There’s less talk about Bitcoin and cryptocurrency at #CES2020. The most important currency under discussion is Trust.
We have begun a consumer electronics migration from the past decade of the Internet of Things to this next decade of the Intelligence of Things. The different “I’s” signal the transition from devices that have connected to the Internet and generated data from our everyday lives, to the next ten years of gathering that data, mashing it up for meaning, and feeding back intelligence to users in the form of advising, coaching, nudging — with potentially powerful feedback loops for health, wellness and self-care.
But to be “Intelligent,” this V2.0 era of the IoT needs lots of data to feed the AI machine, and much of that information quite personal and largely un-related to the purely medical.
Several consumer surveys published to coincide with CES 2020 provide insights into the new consumer trust mindset across industries, but especially important for health engagement.
The Digital Health Summit at CES collaborated with Kantar on a poll gauging peoples’ perspectives on trust, technology and health. Only one in 3 Americans think there are proper safeguards in place protecting the privacy of their personal health information, the first chart illustrates from Kantar’s survey of over 1,000 U.S. adults conducted in November 2019. While most consumers say technology enables us to be connected with our health care, trust is a barrier to digital engagement. Six in ten people told Kantar that privacy concerns like data breaches prevent them from using wearable tracking devices or using telemedicine services.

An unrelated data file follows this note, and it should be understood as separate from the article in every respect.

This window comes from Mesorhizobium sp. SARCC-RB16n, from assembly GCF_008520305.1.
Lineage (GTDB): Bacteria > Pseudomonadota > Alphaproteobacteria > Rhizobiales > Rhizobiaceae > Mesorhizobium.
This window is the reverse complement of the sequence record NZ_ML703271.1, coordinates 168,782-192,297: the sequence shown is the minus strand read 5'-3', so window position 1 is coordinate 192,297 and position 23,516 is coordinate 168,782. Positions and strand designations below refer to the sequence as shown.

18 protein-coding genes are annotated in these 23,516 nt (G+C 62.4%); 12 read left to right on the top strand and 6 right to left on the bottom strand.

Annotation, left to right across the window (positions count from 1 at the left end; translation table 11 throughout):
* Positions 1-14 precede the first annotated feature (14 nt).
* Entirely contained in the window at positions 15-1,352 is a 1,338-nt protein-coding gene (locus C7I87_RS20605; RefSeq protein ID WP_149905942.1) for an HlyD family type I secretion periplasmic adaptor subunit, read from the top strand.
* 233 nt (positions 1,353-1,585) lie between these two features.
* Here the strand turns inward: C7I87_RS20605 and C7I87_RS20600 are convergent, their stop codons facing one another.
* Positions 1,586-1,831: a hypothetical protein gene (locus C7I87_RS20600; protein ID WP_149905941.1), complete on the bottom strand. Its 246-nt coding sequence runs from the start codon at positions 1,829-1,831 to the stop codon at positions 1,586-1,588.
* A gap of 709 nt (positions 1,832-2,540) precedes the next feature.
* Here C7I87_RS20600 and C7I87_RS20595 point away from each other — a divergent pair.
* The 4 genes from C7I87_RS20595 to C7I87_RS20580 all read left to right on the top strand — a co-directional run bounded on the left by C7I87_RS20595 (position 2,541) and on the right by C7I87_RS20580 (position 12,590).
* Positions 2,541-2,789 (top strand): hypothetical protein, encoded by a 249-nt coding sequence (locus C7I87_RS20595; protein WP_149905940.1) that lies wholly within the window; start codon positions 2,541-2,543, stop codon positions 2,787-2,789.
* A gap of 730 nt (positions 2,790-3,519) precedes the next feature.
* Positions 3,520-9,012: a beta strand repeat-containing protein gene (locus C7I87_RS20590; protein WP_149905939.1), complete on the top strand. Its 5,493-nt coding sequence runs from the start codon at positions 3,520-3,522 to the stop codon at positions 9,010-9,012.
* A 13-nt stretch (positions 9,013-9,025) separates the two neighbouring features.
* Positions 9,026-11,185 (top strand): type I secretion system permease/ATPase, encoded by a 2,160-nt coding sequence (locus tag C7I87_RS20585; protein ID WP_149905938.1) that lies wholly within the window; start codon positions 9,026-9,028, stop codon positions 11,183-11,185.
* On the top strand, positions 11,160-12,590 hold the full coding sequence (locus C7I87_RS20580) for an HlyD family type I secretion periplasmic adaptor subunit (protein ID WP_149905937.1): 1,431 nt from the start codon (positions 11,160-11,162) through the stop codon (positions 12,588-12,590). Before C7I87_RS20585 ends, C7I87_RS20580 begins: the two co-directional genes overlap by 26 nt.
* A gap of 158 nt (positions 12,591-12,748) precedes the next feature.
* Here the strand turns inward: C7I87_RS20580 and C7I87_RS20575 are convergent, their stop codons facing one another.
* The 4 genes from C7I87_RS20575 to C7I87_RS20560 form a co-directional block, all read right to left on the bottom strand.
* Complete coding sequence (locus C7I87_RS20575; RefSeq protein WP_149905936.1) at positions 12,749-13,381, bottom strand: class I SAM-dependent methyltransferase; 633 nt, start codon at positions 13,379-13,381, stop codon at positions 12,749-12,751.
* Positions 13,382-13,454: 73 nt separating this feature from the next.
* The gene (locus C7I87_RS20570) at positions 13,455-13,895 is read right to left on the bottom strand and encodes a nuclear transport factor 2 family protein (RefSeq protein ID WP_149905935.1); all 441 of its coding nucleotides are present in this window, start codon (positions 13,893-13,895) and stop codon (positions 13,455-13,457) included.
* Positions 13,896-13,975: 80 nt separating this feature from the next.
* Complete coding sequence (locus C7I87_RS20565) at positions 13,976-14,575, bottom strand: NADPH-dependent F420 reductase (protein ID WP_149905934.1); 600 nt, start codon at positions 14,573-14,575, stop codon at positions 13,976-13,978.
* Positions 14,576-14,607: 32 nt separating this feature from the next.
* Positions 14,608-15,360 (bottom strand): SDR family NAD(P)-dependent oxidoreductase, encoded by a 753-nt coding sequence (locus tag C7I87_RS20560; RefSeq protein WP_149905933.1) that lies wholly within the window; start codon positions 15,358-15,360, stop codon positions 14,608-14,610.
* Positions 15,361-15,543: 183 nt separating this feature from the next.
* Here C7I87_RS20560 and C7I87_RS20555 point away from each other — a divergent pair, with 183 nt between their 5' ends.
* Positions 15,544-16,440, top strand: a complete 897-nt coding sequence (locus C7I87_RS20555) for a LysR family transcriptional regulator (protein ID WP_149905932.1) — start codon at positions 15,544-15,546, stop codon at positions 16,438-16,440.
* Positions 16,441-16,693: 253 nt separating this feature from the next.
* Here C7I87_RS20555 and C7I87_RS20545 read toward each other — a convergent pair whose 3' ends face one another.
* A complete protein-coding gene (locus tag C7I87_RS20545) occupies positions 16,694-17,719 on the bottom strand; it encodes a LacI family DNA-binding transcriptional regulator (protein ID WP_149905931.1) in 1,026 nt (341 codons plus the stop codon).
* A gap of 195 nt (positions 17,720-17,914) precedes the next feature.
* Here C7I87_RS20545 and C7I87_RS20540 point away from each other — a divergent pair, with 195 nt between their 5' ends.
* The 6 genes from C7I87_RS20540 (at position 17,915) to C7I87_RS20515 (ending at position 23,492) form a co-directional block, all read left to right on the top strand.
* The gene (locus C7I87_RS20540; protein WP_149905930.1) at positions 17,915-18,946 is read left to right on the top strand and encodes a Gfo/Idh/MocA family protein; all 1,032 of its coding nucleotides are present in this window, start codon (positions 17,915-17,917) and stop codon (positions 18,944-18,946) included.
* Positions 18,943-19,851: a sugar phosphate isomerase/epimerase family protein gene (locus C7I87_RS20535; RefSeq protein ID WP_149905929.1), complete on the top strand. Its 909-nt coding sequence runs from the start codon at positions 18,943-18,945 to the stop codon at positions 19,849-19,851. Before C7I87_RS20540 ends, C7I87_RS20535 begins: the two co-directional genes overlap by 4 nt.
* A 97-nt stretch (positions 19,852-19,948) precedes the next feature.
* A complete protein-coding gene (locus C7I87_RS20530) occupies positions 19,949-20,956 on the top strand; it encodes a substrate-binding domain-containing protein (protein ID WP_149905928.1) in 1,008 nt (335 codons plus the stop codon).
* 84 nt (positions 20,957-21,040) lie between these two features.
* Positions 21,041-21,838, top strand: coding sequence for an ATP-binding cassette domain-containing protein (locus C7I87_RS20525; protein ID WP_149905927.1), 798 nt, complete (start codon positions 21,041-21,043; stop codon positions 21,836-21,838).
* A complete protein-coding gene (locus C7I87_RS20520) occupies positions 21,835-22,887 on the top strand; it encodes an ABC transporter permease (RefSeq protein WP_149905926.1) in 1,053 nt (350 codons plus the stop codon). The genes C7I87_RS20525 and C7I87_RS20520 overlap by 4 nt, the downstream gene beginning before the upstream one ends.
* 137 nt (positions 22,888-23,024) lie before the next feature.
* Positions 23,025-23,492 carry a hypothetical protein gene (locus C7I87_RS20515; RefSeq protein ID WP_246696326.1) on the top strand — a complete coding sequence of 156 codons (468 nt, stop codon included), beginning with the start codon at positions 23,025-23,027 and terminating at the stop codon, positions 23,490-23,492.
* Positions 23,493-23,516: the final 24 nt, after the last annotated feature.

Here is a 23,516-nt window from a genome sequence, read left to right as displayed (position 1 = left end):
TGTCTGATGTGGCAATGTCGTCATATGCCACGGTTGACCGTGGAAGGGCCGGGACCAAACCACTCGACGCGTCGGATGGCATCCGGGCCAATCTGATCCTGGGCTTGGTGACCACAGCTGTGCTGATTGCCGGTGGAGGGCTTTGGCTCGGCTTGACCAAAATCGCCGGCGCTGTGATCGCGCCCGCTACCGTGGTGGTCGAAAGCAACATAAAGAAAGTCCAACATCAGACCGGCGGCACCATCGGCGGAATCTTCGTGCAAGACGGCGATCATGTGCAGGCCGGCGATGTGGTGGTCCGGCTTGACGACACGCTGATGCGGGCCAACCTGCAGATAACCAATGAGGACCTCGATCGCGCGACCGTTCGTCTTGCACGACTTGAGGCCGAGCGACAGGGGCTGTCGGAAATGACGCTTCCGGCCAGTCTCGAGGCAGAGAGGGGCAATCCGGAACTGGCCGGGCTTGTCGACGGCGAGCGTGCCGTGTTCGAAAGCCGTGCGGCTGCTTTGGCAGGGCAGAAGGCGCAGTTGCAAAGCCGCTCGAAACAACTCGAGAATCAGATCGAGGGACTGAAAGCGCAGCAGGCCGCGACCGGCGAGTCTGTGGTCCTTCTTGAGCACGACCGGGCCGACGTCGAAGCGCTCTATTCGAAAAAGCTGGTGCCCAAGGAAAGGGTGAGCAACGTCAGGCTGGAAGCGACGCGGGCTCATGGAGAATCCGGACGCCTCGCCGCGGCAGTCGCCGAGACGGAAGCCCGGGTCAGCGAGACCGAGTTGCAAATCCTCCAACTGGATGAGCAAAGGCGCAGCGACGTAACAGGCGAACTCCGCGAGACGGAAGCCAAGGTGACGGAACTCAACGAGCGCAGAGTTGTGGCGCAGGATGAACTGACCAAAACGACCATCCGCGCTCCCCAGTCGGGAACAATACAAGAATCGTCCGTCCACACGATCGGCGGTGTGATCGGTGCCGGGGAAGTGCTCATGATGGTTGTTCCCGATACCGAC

Still, consumers increasingly appreciate that trading off personal data can have benefits and in a value-exchange. Dassault Systèmes survey released this week found that consumers are most interested in personalized products and services that benefit health — like preventing the onset of disease based on personal behavior changes, and predicting and preventing falls. This also links to personalization for safety at home. While valuing personalization for health and wellness, nearly 100% of consumer are worried about data privacy and would only share data in exchange for personalized services in return. These concerns vary by generation, Dassault found: Boomers and older people are less likely to be comfortable sharing data for personalization compared with Gen X, Millennials, and Gen Z consumers.
As voice tech and sensors have begun to permeate all physical spaces of our lives, the car is becoming a third space for health after our homes and workplaces.
“The car is becoming the hub for AI,” Marc Naddell of Gyrfalcon Technologies told Sasha Lekach of Mashable this week. “Everything can be learned by the vehicle,” from helping the driver be safer….or detecting when she’s drunk or sleepy.